- Find a UI for "Use jQuery UI sortable to sort and CTools to configure editor/plugins/buttons": Here, we need some mockups first. Mockups could start from the current UI of Views module.
- Allow multiple profiles per input format, depending on user roles: Actually, this makes no sense from a technical perspective. However, Drupal's filter system limits access to content for users that have access to the used input format. So users can't easily use separate input formats to edit content. But users do not want to expose all kind of buttons for novice users. This probably also needs a new UI widget to choose the editor (depending on the active input format).
- Limit possible buttons to HTML filter's tag configuration
- Rework and simplify editor/profile loading: Currently, we load each profile separately, so we need to ensure that each editor and all external native plugins are only loaded once. If we would build an array of profiles to load, then the loading would be much simpler.
- Add hooks to allow other modules to alter most data.
- Add global setting to configure preferred library variant (packed/minified/source)
- Allow to configure editor skin and theme. Difference between skin and theme needs clarification.
- Add lazy loading: Forms can appear via AHAH/AJAX, but the containing page does not have any wysiwyg scripts loaded. Certain applications (e.g. Panels) need to be able to initialize/load editors on the parent page. Normally, lazy loading would initialize/load editors also via AHAH, but I've heard that this won't work with all editors.
- Auto-discover languages and themes.
- Automatically set language depending on current locale. Additionally, derive language-direction from edited content.
- Implement Drupal.detachBehaviors(): via CTools. A patch that re-implements misc/ahah.js in CTools and additionally invokes Drupal.detachBehaviors() upon unloading of AHAH content already exists. Backtalk to merlinofchaos needed to get this done, because IIRC he wanted to merge that modification in his already existing ahah.js override.
- Use JS 'base classes'/prototypes for editors and plugins: All editors and plugins should be instances of editor resp. plugin prototypes in JS. Especially for editors, init/attach/detach + all methods in 'instance' have to live in one editor instance of this prototype. And we want each instance to provide API methods like getInstance(), getInstances(), getContent([instance = activeEditor]), setContent(content [, instance = activeEditor]), ... The main wysiwyg object should be the API interface and include wrapper methods for public editor methods, defaulting to calling the active editor instance.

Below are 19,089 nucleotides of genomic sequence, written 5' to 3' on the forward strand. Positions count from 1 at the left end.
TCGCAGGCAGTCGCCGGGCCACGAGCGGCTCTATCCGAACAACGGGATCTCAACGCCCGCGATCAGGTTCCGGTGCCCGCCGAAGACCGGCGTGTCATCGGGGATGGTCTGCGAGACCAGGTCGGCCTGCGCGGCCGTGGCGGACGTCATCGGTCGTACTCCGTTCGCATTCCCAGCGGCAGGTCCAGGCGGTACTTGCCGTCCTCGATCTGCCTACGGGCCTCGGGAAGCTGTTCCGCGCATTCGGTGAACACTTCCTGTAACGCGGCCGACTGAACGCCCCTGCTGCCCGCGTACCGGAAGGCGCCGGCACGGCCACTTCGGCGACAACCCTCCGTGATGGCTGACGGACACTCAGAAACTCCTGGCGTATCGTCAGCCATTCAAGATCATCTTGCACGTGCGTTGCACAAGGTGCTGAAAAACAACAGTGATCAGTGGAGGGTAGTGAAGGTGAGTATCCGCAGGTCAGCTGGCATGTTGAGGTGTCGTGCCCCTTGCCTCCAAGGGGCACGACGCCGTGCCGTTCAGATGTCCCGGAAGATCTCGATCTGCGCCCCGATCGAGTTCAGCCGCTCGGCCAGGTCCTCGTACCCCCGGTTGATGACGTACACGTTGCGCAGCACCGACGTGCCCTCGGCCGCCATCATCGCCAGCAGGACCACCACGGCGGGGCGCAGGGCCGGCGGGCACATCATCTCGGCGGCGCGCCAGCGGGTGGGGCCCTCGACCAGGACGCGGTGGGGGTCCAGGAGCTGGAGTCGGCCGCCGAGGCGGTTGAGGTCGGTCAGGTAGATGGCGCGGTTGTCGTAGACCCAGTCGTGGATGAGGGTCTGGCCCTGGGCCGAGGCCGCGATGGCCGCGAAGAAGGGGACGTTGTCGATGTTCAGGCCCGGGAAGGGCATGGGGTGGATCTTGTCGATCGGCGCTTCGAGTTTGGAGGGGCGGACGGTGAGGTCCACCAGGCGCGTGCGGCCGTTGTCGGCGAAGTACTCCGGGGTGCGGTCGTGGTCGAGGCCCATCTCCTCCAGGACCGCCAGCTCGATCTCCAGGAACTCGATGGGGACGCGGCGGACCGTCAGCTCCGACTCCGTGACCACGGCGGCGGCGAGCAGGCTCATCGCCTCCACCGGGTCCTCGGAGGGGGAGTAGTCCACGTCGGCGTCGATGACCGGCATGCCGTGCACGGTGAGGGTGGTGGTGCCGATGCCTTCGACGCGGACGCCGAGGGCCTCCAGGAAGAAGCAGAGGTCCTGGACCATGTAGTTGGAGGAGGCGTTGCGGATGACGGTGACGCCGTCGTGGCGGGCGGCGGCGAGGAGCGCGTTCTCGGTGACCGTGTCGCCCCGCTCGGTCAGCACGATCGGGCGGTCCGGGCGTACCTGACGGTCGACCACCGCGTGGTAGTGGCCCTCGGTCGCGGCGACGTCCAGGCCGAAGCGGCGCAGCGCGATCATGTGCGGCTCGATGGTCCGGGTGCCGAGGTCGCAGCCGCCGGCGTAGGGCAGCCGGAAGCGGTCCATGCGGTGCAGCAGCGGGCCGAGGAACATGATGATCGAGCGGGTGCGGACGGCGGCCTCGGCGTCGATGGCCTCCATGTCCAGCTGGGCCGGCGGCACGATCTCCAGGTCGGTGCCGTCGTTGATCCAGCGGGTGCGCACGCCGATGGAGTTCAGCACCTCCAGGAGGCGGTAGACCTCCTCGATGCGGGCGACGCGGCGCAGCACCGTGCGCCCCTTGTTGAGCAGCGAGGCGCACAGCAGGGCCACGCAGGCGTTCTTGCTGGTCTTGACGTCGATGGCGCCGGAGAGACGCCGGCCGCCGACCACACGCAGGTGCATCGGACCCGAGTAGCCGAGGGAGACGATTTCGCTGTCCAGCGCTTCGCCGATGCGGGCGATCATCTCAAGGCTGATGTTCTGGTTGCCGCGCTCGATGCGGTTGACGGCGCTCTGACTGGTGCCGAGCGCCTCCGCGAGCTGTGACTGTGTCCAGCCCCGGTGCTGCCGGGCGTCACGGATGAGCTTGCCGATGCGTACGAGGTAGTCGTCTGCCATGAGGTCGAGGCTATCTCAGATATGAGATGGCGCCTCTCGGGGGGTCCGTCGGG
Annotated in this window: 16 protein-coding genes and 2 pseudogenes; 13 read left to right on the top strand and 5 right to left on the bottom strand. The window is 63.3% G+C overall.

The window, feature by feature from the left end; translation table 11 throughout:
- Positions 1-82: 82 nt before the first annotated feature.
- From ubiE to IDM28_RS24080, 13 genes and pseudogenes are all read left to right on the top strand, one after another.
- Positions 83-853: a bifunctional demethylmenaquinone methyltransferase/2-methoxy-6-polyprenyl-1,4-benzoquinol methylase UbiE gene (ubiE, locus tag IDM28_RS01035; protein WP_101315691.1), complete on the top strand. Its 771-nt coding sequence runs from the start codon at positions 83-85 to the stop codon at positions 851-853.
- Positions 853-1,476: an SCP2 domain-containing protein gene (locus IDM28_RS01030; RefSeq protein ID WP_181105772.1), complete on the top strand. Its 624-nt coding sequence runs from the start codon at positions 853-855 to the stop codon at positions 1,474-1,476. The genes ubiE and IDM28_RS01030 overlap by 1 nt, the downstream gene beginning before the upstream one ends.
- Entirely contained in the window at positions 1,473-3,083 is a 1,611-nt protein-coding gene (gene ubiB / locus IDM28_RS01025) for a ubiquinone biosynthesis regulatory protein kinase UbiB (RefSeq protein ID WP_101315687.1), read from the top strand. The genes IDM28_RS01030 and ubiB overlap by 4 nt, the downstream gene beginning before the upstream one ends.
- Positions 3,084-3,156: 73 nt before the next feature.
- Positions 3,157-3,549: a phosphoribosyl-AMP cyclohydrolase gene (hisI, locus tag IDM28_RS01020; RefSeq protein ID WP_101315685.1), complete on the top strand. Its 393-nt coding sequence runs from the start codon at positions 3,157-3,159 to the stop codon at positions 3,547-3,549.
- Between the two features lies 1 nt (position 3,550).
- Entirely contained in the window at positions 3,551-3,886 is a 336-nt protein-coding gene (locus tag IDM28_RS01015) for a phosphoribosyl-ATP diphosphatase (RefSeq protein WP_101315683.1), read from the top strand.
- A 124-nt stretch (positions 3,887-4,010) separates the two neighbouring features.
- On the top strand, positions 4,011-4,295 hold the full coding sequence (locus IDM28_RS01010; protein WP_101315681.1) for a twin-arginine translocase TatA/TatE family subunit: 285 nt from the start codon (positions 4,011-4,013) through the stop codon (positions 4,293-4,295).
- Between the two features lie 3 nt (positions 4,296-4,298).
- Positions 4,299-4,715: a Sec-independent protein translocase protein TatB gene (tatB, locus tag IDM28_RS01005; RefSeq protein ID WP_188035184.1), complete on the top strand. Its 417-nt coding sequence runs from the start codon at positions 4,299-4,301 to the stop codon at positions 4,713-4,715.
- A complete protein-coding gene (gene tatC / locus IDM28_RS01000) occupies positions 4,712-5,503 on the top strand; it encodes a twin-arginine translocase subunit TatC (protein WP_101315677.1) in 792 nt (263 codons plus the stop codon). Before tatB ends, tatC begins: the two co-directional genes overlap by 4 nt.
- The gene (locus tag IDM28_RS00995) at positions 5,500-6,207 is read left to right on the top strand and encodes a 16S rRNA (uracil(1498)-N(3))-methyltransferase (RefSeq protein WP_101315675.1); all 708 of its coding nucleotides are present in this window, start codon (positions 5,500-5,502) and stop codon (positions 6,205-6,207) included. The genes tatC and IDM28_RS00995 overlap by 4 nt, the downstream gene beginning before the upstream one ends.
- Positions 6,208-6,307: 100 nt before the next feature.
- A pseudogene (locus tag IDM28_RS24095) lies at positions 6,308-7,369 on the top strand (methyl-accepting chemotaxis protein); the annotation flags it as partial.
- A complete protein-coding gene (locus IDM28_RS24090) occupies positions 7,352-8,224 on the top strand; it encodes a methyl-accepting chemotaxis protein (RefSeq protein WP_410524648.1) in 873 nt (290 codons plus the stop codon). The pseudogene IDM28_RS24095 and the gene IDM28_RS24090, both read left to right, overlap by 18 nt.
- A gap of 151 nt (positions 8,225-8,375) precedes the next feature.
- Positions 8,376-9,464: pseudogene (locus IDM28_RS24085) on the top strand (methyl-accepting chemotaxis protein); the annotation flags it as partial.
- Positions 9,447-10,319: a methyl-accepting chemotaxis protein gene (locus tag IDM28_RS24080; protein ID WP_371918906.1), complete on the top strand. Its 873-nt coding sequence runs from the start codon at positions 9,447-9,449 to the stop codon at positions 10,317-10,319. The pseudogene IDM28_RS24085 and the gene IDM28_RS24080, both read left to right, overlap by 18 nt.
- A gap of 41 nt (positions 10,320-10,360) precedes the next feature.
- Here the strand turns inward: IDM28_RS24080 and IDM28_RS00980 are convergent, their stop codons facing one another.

- Dialogs for Drupal plugins (Popups API or Modal Frame API)
- Add global editor settings next to format-specific: Primarily for JS settings like the editor (base)path, which are the same for all formats. But also, some further editor settings could be applied to all profiles/formats, depending on the configuration (which should also make amount of data in Drupal.settings smaller).
- Lots of data in Drupal.settings.wysiwyg.plugins.format#.pluginName is duplicated, find a way to minimize this overhead. Currently, most of the data there could be globally defined and then "overridden" in the previous location. We could add a getPluginSettings(plugin, format) or similar method to compile a single settings object using global/overridden settings.
- Add Debug module support: A hard-coded (forced) module dependency.
- Extensive API documentation on creating editor implementations, Drupal plugins, and native plugins to encourage more users to participate.
- A "feature chart" listing features supported by each implemented editor.
- Allow to switch editors and markup language. Convert from one markup syntax to another. We'd need to screen out tags which don't actually belong to the syntax being used and keep them intact. Basically, what we want is to classify all input filters, so we can distinguish between "inline macro filters" and others. To convert a content, we do not want to apply macro filters, but all the others (i.e. BBCode -> HTML). Afterwards, we want to convert from HTML -> Markdown. But keeping all macros intact.
Quite a lot of todos. :)
Daniel F. Kudwien